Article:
Posts Tagged technology
A group of Tufts University veterinary students entered the BCF Technology University Contest to win an Easi-Scan ultrasound system. To enter the contest, the students had to send in a group photo, article and video of why they deserve the system for their program. This group of Tufts students from the Student Livestock Organization were chosen to be one of the final eight schools in the competition.
The Student Livestock Organization is a group dedicated to helping students gain experience working with various types of livestock. Among other activities, this past year they sponsored a poultry-handling lab on campus, a full day of hoof trimming at a local sheep farm, and an AI certification lab. They also organize several practical labs each year and monthly rounds with their ambulatory vets.
Watch their video below and vote for Tufts here.
The new site will be equipped with responsive design, a technology that automatically fits the size of the site to the size of whatever screen it’s being viewed on, allowing readers to enjoy TuftsLife on their laptops, phones, and tablets. The site will also include a new apps section to highlight Tufts apps like JoeyTracker and BookSwap as well as a more organized structure for viewers to “get the stuff you want at a glance and be able to dig deeper for more useful stuff.”
If you’re interested in being involved in the exciting re-launching of the beloved Tufts site, contact email@example.com and check out the TuftsLife blog.
It’s been about two weeks since Loren Brichter, E06, launched his first-ever mobile game, Letterpress, and it has already reached the ranks of #14 most popular app and #1 most popular Word Game in App Store charts. Before launching Letterpress, Brichter created the Twitter iPhone app we know and love today before it was officially Twitter’s.
His new game revolves around taking turns with a friend spelling words on a 5×5 grid of letters. Each time you use a letter, you claim its tile, but if your friend uses the letter in his or her word, he or she can steal the tile back. The game has been called “the next Words with Friends” and was recently featured in the New York Times’s Business of Technology, BITS, blog. The game has been so well-received it has inspired a new form of poetry and off-line game for those addicted but without power during Hurricane Sandy.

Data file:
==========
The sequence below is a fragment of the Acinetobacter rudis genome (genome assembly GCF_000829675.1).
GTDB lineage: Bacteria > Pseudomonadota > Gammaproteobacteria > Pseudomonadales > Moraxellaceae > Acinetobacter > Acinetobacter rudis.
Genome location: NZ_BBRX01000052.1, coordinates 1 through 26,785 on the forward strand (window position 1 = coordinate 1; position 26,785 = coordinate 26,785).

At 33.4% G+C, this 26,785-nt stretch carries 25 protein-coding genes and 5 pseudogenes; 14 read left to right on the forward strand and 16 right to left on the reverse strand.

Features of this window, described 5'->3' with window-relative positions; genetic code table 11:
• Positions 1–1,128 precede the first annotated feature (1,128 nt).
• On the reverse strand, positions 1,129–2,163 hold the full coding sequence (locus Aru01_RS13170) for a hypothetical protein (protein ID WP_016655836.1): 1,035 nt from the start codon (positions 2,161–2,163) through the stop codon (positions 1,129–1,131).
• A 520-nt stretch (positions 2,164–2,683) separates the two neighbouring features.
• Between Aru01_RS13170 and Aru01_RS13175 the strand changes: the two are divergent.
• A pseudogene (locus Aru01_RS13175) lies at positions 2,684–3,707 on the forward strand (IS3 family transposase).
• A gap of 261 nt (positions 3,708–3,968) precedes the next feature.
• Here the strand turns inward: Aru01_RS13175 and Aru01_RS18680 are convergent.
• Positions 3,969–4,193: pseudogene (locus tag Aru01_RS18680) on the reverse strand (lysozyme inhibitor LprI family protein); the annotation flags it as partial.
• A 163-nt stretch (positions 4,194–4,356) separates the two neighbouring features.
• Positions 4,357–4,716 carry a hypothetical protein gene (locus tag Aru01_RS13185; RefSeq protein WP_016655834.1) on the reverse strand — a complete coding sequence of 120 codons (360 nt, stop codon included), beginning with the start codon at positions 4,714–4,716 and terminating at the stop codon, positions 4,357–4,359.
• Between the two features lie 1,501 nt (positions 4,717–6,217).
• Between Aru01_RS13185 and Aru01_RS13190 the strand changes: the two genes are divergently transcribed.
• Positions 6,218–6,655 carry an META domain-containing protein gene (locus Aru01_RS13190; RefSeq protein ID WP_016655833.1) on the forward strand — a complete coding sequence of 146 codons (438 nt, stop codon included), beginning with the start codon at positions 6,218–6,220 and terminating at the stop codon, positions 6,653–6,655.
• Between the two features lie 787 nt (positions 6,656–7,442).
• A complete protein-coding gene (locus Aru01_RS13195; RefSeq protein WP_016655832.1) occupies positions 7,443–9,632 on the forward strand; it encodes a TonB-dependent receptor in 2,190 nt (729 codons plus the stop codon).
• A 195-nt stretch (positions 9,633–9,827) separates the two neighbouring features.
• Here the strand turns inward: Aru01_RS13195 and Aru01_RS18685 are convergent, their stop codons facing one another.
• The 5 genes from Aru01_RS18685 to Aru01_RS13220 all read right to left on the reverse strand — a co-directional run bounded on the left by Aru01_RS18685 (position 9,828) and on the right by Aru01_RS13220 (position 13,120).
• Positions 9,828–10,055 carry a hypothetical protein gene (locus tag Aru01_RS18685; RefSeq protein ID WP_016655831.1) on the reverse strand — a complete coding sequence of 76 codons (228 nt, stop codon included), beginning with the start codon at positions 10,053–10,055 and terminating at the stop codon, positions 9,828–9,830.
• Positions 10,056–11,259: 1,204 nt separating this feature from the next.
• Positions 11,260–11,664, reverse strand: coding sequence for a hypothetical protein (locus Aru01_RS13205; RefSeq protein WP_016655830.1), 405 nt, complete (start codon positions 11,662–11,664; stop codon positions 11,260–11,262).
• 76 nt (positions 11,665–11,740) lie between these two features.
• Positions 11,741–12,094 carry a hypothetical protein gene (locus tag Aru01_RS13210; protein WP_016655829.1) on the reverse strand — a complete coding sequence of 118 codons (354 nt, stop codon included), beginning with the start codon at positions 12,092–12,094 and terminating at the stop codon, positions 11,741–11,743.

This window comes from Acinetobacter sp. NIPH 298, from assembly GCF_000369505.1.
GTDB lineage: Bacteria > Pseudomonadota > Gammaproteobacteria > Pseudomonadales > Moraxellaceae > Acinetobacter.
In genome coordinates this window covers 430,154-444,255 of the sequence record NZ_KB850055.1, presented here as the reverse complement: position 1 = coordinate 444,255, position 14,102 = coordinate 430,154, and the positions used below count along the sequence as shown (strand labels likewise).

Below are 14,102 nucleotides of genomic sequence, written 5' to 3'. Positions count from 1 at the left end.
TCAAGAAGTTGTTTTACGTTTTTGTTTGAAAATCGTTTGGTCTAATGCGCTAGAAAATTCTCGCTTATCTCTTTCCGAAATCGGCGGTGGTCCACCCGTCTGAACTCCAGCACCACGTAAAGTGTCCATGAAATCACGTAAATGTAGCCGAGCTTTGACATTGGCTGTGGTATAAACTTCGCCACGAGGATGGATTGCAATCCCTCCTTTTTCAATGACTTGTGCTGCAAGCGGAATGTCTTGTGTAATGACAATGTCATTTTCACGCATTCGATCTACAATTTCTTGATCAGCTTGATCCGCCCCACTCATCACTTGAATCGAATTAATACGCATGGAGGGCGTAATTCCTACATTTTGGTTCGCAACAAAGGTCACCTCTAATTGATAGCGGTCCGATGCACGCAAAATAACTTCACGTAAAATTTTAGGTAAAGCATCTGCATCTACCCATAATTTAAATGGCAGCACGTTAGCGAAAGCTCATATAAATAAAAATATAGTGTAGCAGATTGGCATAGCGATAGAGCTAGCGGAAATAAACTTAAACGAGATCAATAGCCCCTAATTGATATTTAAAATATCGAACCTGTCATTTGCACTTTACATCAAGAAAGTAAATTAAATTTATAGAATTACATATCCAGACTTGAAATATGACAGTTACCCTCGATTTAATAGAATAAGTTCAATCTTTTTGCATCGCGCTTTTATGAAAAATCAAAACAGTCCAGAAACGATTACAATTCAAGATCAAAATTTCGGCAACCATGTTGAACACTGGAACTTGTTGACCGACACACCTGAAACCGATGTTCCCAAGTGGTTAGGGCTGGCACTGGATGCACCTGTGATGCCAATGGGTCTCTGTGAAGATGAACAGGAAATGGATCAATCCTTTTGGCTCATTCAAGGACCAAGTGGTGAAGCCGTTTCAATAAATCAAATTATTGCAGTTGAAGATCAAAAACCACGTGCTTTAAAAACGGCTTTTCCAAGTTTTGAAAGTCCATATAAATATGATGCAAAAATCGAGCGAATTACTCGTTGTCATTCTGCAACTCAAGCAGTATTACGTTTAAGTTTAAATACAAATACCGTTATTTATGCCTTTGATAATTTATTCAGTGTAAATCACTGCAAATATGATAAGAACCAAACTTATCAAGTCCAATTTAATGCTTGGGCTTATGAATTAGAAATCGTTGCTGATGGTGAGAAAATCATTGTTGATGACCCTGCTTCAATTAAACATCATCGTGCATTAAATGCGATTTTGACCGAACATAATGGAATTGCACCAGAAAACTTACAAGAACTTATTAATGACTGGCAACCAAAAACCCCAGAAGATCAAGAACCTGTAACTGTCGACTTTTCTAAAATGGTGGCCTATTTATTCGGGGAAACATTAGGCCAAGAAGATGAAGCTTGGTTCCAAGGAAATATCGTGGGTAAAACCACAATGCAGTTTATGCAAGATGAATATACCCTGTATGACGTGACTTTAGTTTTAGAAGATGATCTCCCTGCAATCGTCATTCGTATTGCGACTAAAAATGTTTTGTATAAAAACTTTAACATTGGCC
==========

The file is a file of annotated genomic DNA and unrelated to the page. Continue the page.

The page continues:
Brichter has also found a way to give back to his loyal customers: he is donating all sales of his Letterpress t-shirt to the American Red Cross for Hurricane Sandy relief. To follow his work, check out his website.
Using technology in the classroom can be a great way for professors’ to keep students interested and engaged. Tufts’ Teaching with Technology Awards calls for students to nominate an instructor who they feel is “effectively using technology to support teaching and learning.” After nominations are submitted, judges determine the winners.
This video highlights the unique ways this year’s winners are using technology to teach every day here on campus:
The Teaching with Technology Award 2012 winners are:
- Lee Minardi, Civil and Environmental Engineering, School of Engineering
- Barbara Parmenter, Urban and Environmental Policy and Planning, School of Arts and Sciences
- Misha Eliasziw, Biostatistics, Public Health and Community Medicine, School of Medicine
- David Hammer, Education, School of Arts and Sciences
- Kris Manjapra, History, School of Arts and Sciences
Max Goldstein, E14, writes a blog called “Dethroning STEM,” which he calls “a reminder that Science, Technology, Engineering, and Mathematics won’t prick your finger.” In a recent post, he explored the use of technology in education:
I am little concerned with handing over our youth’s education to a machine. Isn’t the transfer of knowledge from generation to generation one of the core ideas that make us human?
On May 19, Karen Panetta, professor of electrical and computer engineering at the School of Engineering and founder of Nerd Girls, was honored as one of three recipients of the 2011 Anita Borg Women of Vision Awards. The winners were recognized for their accomplishments and contributions as women in technology. The Anita Borg Institute for Women and Technology created the following video about Panetta:
EDIT 6/7: Watch Panetta’s acceptance speech:
The local tech industry blog BostInnovation recently interviewed Mike Champion (A’01), vice president of engineering at the Cambridge-based startup oneforty, which helps people get the most out of Twitter.
Classics Professor Gregory Crane, editor-in-chief of the Perseus Project, recently blogged for the The Stoa Consortium for Electronic Publication in the Humanities on “Rethinking the Humanities and Advancing Civilization in a Violent World.”
We are poised to create a new humanities education that integrates the most advanced analytical methods with our most ancient goals and that produces a generation better able to think about where they have come from and where they are going. And we have now the tools to expand our collaborations across languages and cultures, to develop intellectual and personal relationships with our colleagues from whom we had been cut off.